STEVE CURWOOD: The archipelago of Indonesia has many threatened species of birds. Many live in Wallacea, which is home to more than 250 birds found nowhere else on Earth. Little is known in the West about the region, and its first field guide to birds was not published until 1997. But there are plenty of experts on Wallacean wildlife if you look in the right places. John Ryan found some on the eastern Indonesian island of Flores.
RYAN: Inside an ancient volcanic crater, a steep and muddy five-hour hike from the nearest road is the village of Wae Rebo. At its center are six giant houses ringed by the crater walls, cloaked in cloud forest. Each house is a pointed dome of smoke-darkened thatch, like a five-story-tall Hershey's Kiss. I went there by chance. I'd been on the truck to another town when a Wae Rebo school teacher invited me to his village. A hard day's travel later, I became the second American ever to visit Wae Rebo.
RYAN: Women started banging a gong to announce the arrival of a
RYAN: In Wae Rebo, drums are called "the voice of the village." One
rainy afternoon shortly after I'd arrived, five village women sat on the plank floor of the biggest house and practiced their beats on goatskin drums and small brass gongs. Between jam sessions, I was leafing through my 500-page Guide to the Birds of Wallacea.
RYAN: Several older women and a teenage boy gathered around the book. And as they turned the colorful pages, they pointed out the birds that live in the forests around Wae Rebo. They argued in a local Manggarai language over their names and their songs.
(Voices and imitated bird calls)
RYAN: A villager in her seventies, Agatha Nout taught me the calls of
the bare-throated whistler, or kiong in Manggarai. Villagers call the kiong the champion singer, for its amazing repertoire of songs that fill the forest air every morning.
(Agatha Nout imitates the kiong)
RYAN: Agatha explained things that don't appear in any book. Like how villagers rely on the call of the sisisia or Wallacean drongo to protect their crops. The drongo's sisisia call often comes just before
troops of monkeys emerge from the forest to steal corn. The farmers know to send their dogs toward the drongos to chase the monkeys back.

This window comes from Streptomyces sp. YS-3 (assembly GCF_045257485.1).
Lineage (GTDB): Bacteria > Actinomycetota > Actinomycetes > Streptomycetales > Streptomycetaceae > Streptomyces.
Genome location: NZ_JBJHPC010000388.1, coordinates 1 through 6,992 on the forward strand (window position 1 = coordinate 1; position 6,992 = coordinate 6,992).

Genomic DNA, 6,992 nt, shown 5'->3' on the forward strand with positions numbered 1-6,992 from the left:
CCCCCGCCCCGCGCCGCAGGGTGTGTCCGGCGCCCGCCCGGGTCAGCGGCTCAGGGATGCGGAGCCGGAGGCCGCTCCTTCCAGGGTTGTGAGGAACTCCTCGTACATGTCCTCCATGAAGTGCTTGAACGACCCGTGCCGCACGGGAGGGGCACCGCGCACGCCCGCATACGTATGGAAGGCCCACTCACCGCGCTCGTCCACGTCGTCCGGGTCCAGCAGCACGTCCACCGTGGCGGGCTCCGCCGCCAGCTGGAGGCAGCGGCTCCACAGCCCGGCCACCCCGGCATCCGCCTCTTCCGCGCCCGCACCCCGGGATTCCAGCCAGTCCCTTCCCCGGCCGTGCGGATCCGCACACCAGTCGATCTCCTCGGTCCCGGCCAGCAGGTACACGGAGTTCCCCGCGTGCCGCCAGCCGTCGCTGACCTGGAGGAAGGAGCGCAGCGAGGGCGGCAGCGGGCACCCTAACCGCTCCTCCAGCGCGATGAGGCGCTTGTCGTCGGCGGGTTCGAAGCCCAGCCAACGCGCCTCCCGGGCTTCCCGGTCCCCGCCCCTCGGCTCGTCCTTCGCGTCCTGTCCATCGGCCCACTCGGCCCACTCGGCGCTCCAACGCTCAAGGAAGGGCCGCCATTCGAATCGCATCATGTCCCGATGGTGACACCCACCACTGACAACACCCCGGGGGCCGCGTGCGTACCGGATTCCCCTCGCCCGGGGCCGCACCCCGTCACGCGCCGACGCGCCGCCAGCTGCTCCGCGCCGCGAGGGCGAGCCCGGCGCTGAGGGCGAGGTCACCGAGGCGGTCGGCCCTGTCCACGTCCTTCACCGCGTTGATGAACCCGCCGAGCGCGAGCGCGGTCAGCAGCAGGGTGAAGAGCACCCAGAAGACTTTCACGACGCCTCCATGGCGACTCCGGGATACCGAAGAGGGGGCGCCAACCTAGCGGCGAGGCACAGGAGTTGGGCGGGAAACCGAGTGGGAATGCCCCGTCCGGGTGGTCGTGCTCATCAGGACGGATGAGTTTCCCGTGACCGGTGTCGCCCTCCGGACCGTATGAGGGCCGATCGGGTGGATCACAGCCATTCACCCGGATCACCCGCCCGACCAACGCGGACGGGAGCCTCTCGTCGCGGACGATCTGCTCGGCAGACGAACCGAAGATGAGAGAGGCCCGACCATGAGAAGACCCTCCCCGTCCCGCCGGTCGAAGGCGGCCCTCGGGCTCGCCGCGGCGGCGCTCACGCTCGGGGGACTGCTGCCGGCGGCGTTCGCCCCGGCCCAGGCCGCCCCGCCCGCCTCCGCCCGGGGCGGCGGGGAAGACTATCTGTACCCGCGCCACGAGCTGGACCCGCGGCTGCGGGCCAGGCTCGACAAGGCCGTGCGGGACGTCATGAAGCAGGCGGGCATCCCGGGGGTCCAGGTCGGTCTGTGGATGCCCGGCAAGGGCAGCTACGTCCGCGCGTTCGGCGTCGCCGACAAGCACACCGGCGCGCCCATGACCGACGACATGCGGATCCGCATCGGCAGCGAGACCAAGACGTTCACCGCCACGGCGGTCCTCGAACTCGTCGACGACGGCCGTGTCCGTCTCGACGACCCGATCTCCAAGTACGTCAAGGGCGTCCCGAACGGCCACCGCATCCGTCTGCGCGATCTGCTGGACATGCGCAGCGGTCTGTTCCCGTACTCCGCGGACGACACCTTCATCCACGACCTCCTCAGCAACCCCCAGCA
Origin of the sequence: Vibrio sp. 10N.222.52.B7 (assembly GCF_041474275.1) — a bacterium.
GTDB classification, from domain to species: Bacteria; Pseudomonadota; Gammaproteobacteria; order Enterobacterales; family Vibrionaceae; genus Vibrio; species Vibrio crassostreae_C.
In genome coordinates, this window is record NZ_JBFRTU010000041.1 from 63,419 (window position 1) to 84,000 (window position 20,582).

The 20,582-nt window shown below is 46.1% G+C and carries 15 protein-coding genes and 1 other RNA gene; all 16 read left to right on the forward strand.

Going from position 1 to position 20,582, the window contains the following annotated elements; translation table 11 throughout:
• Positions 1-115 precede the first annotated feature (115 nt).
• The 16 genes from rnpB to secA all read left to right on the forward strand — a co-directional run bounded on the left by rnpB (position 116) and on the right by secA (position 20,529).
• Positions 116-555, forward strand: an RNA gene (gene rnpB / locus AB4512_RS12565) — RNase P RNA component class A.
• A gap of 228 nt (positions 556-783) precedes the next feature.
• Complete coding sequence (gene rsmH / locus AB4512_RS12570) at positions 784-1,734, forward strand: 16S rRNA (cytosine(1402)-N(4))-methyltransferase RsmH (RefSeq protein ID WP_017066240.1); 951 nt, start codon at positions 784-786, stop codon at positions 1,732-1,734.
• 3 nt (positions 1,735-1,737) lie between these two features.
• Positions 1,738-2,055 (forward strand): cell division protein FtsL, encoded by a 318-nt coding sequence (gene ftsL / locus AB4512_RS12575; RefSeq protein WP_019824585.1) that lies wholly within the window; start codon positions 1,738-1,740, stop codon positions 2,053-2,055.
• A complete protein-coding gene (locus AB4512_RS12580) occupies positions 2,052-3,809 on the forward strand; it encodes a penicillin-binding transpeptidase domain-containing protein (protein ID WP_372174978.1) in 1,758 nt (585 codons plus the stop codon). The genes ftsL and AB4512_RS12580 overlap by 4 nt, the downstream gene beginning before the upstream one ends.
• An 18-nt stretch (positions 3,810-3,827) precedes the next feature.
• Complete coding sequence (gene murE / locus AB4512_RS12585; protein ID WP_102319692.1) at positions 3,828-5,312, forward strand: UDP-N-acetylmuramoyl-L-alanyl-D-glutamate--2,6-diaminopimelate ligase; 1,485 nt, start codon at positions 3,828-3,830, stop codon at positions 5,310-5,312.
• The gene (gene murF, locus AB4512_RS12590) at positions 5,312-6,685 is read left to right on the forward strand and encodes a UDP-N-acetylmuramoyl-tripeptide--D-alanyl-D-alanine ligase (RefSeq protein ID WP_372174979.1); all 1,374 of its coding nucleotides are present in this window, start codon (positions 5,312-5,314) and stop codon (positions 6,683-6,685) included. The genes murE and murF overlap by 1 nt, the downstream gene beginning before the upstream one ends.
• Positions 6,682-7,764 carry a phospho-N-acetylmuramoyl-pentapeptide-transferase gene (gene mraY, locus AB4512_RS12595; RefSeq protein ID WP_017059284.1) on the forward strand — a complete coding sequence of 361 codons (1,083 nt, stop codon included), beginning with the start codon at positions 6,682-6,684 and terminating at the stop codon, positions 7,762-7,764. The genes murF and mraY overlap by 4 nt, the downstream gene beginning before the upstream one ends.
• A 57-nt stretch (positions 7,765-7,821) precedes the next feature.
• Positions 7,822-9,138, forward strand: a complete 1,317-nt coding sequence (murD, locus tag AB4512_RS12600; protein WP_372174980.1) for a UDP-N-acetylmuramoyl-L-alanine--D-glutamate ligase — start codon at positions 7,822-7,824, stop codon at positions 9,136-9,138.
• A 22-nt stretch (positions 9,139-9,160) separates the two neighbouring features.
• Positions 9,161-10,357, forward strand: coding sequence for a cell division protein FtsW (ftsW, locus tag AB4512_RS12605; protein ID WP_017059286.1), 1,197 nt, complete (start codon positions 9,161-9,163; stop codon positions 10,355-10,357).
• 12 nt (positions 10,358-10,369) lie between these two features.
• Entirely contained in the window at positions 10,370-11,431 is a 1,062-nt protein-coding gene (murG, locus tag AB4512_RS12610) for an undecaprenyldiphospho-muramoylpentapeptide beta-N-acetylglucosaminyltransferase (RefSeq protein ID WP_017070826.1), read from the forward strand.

RYAN: As the forests shrink and the older generations fade away, this kind of local ecological knowledge is getting harder to come by in Wallacea. Wae Rebo's isolation has kept its culture and its surroundings relatively intact. People in Wae Rebo are proud of
their traditions, but mostly unaware of how unusual their ecosystems are.
Nobody I spoke with knew that many of the region's birds could be found nowhere else on Earth. Or that their homeland had been declared a global priority by Bird Life International and other conservation groups. And nobody knew that their bird-friendly method of growing coffee in the shade of other trees, with little or no chemical use, was highly valued in international markets. They do know that isolation isn't easy, and people here want a road. Coffee farmer Bruno Sumardin:
SUMARDIN: (speaks in Indonesian)
TRANSLATOR: If they don't open a road, that means we people of Wae Rebo will keep having to haul coffee and rice and everything on our backs every day. If they do build a road, that probably means that our environment will lose its uniqueness and our traditions will eventually be lost. If I have to choose, I'd open a road.
RYAN: For now, the top elected official in western Flores wants to
preserve the village as a cultural heritage site. Combine that with
Indonesia's economic crisis and it's unlikely that a road will be built
any time soon. Even so, I was hesitant to tell this story and risk
ruining this place. Yet people in Wae Rebo want more visitors and more cash for their impoverished village. And in truth there's little danger of Wae Rebo becoming a major tourist destination. It's not on any map. And even if you can ask directions in Indonesian, most people on Flores don't even know where Wae Rebo is.
So have at it. Go to Wae Rebo in the Manggarai region on Flores Island in Indonesia. Just remember, check your legs for leeches as you hike up the volcano. Be sure to eat what you're served, even dog curry, for refusing food is a deep offense in a Manggarai house. And when it's time to settle down for the night between bamboo mat and bamboo blanket, the only sound, the low hum of insects in the surrounding forests and fields, sleep tight. Don't let the bedbugs bite.
(Gamelan music up and under)
RYAN: For Living on Earth, this is John Ryan in Wae Rebo, Indonesia.
Copyright 2001, National Public Radio